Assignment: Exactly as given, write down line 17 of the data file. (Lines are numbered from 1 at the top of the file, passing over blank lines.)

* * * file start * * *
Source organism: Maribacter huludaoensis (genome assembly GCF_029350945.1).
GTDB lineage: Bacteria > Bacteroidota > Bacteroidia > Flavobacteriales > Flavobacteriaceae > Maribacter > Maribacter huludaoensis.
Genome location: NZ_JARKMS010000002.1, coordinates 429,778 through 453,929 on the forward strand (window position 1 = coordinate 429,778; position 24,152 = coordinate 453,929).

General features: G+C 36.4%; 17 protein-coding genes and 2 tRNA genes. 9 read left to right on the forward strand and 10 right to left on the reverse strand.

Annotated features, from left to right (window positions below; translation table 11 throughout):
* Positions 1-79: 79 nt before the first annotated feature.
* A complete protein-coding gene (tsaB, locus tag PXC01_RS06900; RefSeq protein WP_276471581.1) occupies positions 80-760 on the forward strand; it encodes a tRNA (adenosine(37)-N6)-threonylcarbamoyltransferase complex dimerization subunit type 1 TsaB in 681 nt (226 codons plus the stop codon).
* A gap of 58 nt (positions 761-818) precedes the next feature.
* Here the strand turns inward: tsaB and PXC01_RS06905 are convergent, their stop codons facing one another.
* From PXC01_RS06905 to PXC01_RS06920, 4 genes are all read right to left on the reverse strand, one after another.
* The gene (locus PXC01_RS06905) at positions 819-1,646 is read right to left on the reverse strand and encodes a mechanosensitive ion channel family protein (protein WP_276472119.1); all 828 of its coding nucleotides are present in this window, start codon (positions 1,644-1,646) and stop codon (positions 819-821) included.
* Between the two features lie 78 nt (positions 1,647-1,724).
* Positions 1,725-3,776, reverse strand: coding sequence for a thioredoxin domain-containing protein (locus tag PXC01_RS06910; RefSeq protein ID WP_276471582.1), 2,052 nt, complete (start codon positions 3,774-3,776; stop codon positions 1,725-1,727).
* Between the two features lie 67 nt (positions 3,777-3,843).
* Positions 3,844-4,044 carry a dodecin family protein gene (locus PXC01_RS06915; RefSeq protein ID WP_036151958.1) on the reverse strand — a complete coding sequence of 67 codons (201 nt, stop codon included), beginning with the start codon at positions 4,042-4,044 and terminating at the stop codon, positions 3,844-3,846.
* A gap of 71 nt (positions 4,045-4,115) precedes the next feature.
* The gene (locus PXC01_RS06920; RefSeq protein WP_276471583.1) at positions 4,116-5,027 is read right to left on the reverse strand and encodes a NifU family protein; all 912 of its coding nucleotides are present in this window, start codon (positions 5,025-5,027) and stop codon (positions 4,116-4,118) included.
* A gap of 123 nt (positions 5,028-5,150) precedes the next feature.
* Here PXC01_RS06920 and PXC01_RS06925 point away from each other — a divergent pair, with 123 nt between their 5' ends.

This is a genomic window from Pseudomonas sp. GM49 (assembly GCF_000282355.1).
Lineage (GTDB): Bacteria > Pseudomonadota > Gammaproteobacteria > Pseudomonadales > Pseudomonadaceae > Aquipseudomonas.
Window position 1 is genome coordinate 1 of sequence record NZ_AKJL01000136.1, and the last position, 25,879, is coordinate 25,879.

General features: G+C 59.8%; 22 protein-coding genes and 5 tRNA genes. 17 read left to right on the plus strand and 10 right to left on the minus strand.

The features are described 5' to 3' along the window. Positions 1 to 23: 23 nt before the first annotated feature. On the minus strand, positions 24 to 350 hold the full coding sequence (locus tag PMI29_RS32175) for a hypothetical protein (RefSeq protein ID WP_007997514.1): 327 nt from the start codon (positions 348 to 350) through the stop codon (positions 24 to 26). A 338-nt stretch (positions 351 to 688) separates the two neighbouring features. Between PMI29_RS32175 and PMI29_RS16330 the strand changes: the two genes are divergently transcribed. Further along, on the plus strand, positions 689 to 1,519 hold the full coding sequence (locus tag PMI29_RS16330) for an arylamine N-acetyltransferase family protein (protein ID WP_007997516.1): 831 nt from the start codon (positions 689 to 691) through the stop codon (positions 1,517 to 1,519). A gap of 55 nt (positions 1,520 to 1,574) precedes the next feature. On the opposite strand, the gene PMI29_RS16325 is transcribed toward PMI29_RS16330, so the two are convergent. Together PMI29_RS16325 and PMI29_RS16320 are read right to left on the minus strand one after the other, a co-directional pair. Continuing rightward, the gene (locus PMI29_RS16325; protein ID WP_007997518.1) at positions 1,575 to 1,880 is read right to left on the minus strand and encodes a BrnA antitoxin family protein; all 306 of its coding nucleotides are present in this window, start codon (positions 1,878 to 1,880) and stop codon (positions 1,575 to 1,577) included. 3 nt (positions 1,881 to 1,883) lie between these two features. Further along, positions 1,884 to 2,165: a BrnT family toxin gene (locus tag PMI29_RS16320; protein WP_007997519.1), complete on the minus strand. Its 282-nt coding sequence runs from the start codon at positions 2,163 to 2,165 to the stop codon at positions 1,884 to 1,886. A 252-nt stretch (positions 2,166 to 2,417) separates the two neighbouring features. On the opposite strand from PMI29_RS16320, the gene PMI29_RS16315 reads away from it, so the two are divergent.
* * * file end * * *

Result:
* The gene (locus PXC01_RS06920; RefSeq protein WP_276471583.1) at positions 4,116-5,027 is read right to left on the reverse strand and encodes a NifU family protein; all 912 of its coding nucleotides are present in this window, start codon (positions 5,025-5,027) and stop codon (positions 4,116-4,118) included.